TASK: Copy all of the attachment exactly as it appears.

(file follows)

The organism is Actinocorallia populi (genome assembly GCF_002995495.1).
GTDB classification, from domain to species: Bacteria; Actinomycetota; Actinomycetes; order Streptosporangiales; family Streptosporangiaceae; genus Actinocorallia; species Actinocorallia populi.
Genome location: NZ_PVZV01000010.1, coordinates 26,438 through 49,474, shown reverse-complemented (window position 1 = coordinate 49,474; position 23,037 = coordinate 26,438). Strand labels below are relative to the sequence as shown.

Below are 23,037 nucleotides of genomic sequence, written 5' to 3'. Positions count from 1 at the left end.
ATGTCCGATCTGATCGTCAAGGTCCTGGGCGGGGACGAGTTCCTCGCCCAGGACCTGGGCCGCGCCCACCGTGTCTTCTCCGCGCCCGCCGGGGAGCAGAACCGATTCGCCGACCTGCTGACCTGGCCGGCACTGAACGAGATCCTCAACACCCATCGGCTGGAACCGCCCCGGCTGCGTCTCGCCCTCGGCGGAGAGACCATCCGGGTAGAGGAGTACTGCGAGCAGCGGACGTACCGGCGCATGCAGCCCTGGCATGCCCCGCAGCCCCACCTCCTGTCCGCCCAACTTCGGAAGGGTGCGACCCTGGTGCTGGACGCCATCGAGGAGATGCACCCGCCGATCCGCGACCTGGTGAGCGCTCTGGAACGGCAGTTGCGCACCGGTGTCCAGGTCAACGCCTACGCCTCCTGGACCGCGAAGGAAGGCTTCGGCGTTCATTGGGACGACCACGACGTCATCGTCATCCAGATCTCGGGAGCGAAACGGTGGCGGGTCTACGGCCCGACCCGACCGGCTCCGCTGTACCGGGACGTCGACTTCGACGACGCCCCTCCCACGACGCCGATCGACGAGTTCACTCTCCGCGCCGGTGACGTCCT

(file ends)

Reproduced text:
The organism is Actinocorallia populi (genome assembly GCF_002995495.1).
GTDB classification, from domain to species: Bacteria; Actinomycetota; Actinomycetes; order Streptosporangiales; family Streptosporangiaceae; genus Actinocorallia; species Actinocorallia populi.
Genome location: NZ_PVZV01000010.1, coordinates 26,438 through 49,474, shown reverse-complemented (window position 1 = coordinate 49,474; position 23,037 = coordinate 26,438). Strand labels below are relative to the sequence as shown.

Below are 23,037 nucleotides of genomic sequence, written 5' to 3'. Positions count from 1 at the left end.
ATGTCCGATCTGATCGTCAAGGTCCTGGGCGGGGACGAGTTCCTCGCCCAGGACCTGGGCCGCGCCCACCGTGTCTTCTCCGCGCCCGCCGGGGAGCAGAACCGATTCGCCGACCTGCTGACCTGGCCGGCACTGAACGAGATCCTCAACACCCATCGGCTGGAACCGCCCCGGCTGCGTCTCGCCCTCGGCGGAGAGACCATCCGGGTAGAGGAGTACTGCGAGCAGCGGACGTACCGGCGCATGCAGCCCTGGCATGCCCCGCAGCCCCACCTCCTGTCCGCCCAACTTCGGAAGGGTGCGACCCTGGTGCTGGACGCCATCGAGGAGATGCACCCGCCGATCCGCGACCTGGTGAGCGCTCTGGAACGGCAGTTGCGCACCGGTGTCCAGGTCAACGCCTACGCCTCCTGGACCGCGAAGGAAGGCTTCGGCGTTCATTGGGACGACCACGACGTCATCGTCATCCAGATCTCGGGAGCGAAACGGTGGCGGGTCTACGGCCCGACCCGACCGGCTCCGCTGTACCGGGACGTCGACTTCGACGACGCCCCTCCCACGACGCCGATCGACGAGTTCACTCTCCGCGCCGGTGACGTCCT